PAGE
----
I sent the first complete draft of my dissertation to my committee last week. Yay!
At my last meeting with them they promised a quick response if I got it to them that day - even saying that they would reserve time specifically for reading it. Unsurprisingly, most have not responded as they had promised - in fact most have not said anything. Boo! This means that either I will submit the thesis without having the benefit of their comments or I will miss my window for graduating this spring - double boo.
As many of you are no doubt aware, this is not an atypical situation. Whether it is a 200 page thesis document, a 2 page report for the local hospital, or a technical article being prepared for publication, it can be very difficult to get essential feedback. As Michael Nielsen has succinctly put it, the critical resource in science today is the attention of scientists. My committee isn't ignoring me out of spite, they are just unbelievably overworked people with limited amounts of attention to meter out and I happen to be lower on their personal totem poles than their grant applications, their manuscripts, their other students, their husbands, their wives, (and probably their dogs and cats).
The question this brings up is, when its critical that you receive some attention from a scientist or two, how do you go about getting it? Lets make this more specific and ask, when you need some one to review one of your papers (prior-to, or rather-than a journal), how do you go about acquiring that needed attention?
The only way that I have addressed this problem is by asking friends and family for help. This works well (depending on your friends and family) up to a certain extent, but has some significant shortcomings:
- they like you and don't want to make you feel bad - which may influence their assessment of your work
- they may reside within the same information cocoon that you do - which means they may have little additional knowledge to contribute
- they eventually get tired of helping you out because they have their own problems to deal with
In discussing whether it would be worth my time to take a free scientific writing course offered at my institute, a professor who had taken the course really encouraged me to take it. When I asked what she got out of it, she said that the most important thing that she learned was the value of working with a professional editor. She now pays an editor to review every research paper and every grant that she submits. I found that a little strange. The most valuable product of a class is to learn that you need to pay some one to help you do what the class was trying to teach you? Weird. I would have dropped it there, but in another conversation with a very talented and well respected author, the same advice appeared. To write at a professional level, getting professional help appears to be a vital component.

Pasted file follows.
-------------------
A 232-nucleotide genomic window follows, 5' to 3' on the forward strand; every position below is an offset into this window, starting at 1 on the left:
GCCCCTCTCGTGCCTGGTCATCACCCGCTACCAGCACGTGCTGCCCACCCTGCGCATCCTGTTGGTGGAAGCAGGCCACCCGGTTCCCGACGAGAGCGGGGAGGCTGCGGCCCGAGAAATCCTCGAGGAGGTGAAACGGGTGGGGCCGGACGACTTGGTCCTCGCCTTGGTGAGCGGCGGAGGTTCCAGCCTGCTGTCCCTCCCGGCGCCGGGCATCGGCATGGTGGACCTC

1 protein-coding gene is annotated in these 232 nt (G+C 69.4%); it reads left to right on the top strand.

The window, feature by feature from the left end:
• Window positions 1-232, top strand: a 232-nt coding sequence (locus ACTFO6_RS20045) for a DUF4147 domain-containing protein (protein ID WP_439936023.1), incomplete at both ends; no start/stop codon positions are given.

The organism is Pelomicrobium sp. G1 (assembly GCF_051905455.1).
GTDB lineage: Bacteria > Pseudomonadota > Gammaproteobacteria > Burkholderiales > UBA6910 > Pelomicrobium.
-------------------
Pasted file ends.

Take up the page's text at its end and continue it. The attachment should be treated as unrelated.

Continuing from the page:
Now, as a student or a post-doc making lets just say not a lot of money, this advice is about as valuable as another suggestion that I love to hear from friends that actually have savings and real jobs (or rich parents), "oh, you should really try to buy a house, its such an important investment and now is such a great time to buy". Great, thanks. As soon as my scholarship check comes in I'll head out to the real estate agent... Lacking funds to actually pay money to an editor, what could I possibly provide in exchange for some scientific attention?
Well, according to some definitions, you might actually call me a scientist. In fact, several journals have successfully taken my scientific attention from me (without any form of compensation) and handed it out to other scientists in the form of peer reviews. Maybe I could claim greater control over this process? Maybe there is a way to generate a market within which I could pay for attention when I needed it with my attention at other times. I'm not referring to the perhaps more exciting 'collaboration markets' that Dr. Nielsen discusses, at least not yet, I'm simply referring to a market for the direct exchange of literary review in scientific contexts.
Here is the essence of the deal; I will exchange my attention in reading and commenting on your paper in exchange for your attention on mine.
Here are some of the additional complexities that might make an implementation of this idea interesting;
- the chance to accumulate 'reviewer points' so that the system could go beyond barter and towards a more complete kind of market
- the opportunity for anonymity for authors and reviewers to ensure that you can always say what you think you should say
- the opportunity for the lack anonymity - for reviewers to be acknowledged in future iterations of the work that they review
- the chance for participants in the system to establish levels of trust - some reviews really are more valuable than others and this should be recognized
I think something like this is vital. It opens up a wide range of new opportunities for improving the way science works. Papers could be 'published' within this system and gradually accumulate findability-enhancing credibility (and improvements). Such assessments of credibility could be used to form a continuous rating scale for 'publications' that would replace the unnecessarily binary nature of journal-based publishing without losing the filtering effect touted by its proponents.
Such a system might improve on preprint archives like Nature Precedings by both providing a direct incentive for scientists to contribute comments on papers (most papers are never commented on at all at the moment) and providing a very direct approach to the filtering problem.
If anyone is interested in creating something along these lines, let me know. I hope that I will be needing a job soon.
p.s. Thanks to Mikele Pasin for thoughts we shared on the 'Paper Demolisher' at KCAP 2007 that are directly related to this post.